x Abu Dhabi, UAEWednesday 24 January 2018

Ferrari to leave F1 if demands not met

Ferrari submit an entry for next year but say they will not compete unless 'the conditions of its entry are satisfied.'

Ferrari's Finnish driver Kimi Raikkonen drives at the Istanbul Park circuit.
Ferrari's Finnish driver Kimi Raikkonen drives at the Istanbul Park circuit.

The FIA, motor sport's governing body, has left the door open to five of the current Formula One teams to enter the sport for next year. McLaren, Renault, Toyota, BMW Sauber and Brawn GP have been named on the entry list for 2010, although they only have a week to submit an unconditional entry. "These five teams have submitted conditional entries. The FIA has invited them to lift those conditions following further discussions to be concluded not later than close of business on Friday 19 June," the FIA said in a statement. Motor sport's world governing body has confirmed that Manor Grand Prix, Campos Grand Prix and Team US F1 are the three new teams on the grid from next season. Ferrari have been given an entry, but that could now prompt a legal battle as they, along with the other seven members of the Formula One Teams' Association, initially submitted conditional entries.

A statement issued by Ferrari said: "Following publication of the list of entries for the 2010 Formula One World Championship, which includes Ferrari as an unconditional entrant, Ferrari wishes to state the following: Ferrari submitted on 29 May 2009 an entry to the 2010 FIA Formula One World Championship which is subject to certain conditions. "As of today, these conditions have not been met. Notwithstanding this and despite Ferrari's previous written notice to the FIA not to do so, the FIA has included Ferrari as an unconditional participant in next year's Formula One World Championship. "For the avoidance of any doubt, Ferrari reaffirms that it shall not take part in the 2010 FIA Formula One World Championship under the regulations adopted by the FIA in violation of Ferrari's rights under a written agreement with the FIA." Red Bull Racing and sister team Toro Rosso have also been handed an entry by the FIA, who will argue they and Ferrari are contractually obliged to be involved.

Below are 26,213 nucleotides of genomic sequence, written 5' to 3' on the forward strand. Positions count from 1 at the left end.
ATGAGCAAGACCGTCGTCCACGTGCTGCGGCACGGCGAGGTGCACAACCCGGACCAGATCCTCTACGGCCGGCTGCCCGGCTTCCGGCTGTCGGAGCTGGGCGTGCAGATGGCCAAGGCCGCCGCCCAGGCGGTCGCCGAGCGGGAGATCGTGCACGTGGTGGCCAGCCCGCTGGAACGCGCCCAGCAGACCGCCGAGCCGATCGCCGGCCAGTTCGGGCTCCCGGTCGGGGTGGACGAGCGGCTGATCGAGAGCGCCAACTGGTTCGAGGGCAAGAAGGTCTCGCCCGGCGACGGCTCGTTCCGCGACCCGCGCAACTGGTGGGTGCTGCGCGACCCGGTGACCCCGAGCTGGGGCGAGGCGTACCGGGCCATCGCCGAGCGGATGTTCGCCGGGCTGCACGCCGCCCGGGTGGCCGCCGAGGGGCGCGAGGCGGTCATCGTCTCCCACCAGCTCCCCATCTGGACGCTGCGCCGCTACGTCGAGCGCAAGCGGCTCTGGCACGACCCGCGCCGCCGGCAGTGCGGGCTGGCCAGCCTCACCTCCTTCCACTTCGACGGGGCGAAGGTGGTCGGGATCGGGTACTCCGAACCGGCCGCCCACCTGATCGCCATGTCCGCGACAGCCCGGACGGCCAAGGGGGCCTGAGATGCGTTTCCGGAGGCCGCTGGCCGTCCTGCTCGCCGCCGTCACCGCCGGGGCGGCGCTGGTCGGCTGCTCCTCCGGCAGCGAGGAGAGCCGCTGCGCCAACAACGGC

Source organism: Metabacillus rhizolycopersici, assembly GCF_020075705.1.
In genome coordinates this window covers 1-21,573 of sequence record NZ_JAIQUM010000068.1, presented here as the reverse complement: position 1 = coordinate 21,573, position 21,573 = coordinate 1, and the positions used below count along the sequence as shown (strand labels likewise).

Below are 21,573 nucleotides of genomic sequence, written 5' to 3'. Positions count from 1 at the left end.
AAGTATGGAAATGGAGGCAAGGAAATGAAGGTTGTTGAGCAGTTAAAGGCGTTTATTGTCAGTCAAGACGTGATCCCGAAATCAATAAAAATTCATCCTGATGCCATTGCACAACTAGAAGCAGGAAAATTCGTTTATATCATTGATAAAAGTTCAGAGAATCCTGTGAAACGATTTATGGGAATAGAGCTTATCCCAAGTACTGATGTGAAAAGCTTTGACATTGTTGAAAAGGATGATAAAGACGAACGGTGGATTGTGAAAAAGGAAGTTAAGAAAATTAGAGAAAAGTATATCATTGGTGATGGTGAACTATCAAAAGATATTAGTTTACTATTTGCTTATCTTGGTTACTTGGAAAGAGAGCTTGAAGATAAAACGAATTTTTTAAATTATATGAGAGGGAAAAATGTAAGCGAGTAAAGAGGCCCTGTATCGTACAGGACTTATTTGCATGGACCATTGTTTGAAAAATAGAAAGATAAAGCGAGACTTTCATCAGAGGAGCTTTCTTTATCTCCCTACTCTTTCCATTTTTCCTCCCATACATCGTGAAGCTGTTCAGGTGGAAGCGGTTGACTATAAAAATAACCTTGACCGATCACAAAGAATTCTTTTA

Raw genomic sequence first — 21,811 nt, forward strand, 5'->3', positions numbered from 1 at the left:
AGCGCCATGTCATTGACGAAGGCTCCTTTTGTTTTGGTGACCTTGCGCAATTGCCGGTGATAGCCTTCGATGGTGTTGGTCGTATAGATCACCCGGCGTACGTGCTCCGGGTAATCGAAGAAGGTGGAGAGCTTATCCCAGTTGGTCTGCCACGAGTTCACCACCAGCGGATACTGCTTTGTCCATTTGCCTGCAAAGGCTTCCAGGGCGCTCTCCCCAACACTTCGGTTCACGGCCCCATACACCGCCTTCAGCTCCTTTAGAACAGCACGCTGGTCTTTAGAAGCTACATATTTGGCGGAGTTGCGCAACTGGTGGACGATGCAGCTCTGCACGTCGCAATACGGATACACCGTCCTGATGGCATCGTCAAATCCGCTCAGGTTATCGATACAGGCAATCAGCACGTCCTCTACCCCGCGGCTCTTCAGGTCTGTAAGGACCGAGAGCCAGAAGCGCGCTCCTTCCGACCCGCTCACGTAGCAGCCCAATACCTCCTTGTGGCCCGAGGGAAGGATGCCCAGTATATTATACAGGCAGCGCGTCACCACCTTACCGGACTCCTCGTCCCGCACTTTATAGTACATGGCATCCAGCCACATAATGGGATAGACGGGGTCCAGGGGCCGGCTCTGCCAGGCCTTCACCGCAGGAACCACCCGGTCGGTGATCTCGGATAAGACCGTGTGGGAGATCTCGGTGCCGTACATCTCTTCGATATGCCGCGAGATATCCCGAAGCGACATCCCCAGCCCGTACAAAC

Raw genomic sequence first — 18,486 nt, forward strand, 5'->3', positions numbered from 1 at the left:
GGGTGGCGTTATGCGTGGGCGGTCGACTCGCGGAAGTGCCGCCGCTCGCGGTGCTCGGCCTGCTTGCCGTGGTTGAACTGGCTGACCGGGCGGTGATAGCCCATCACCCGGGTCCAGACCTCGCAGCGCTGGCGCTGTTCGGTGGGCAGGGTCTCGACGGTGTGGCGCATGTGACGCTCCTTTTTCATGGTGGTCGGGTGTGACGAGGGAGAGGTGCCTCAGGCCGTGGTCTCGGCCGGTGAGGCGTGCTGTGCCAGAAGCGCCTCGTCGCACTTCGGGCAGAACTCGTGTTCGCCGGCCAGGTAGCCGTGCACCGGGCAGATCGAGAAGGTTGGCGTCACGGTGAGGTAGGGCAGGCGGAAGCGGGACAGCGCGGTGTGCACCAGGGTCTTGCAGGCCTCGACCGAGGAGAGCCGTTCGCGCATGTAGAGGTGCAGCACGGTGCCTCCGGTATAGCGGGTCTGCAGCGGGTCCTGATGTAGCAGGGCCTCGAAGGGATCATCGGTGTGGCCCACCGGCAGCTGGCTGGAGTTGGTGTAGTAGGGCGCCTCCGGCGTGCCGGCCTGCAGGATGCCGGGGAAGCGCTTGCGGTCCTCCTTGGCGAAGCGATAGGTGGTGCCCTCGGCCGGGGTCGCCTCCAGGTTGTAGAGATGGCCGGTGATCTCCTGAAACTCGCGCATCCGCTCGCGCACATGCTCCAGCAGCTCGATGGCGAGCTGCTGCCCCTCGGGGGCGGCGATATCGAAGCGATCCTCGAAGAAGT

However, Ferrari have already argued the FIA invalidated a contract agreed in 2005 as president Max Mosley failed to keep his side of the deal by not consulting with the teams over the rule changes. Williams and Force India have places on the 2010 grid. The battle with Ferrari could run throughout the summer, but as far as McLaren, Renault, Toyota, BMW Sauber and Brawn GP are concerned, they now have seven days to decide which way to go. If they fail to submit a conditional entry, the FIA will return to the pool of potential new entrants as they are determined to have a 26-car grid in place for next year. It means the furore sparked by Mosley's desire to introduce a cost cap for next season will continue for another week at least.

In a bid to slash spending and introduce fresh blood into F1, the 69-year-old initially announced a voluntary £40 million (Dh243m) budget cap, prompting uproar among the current teams. It would have established a two-tier F1, with the new teams working within the cap being allowed a degree of technical freedom, while for those outside they would have been forced to apply this year's rules. *PA Sport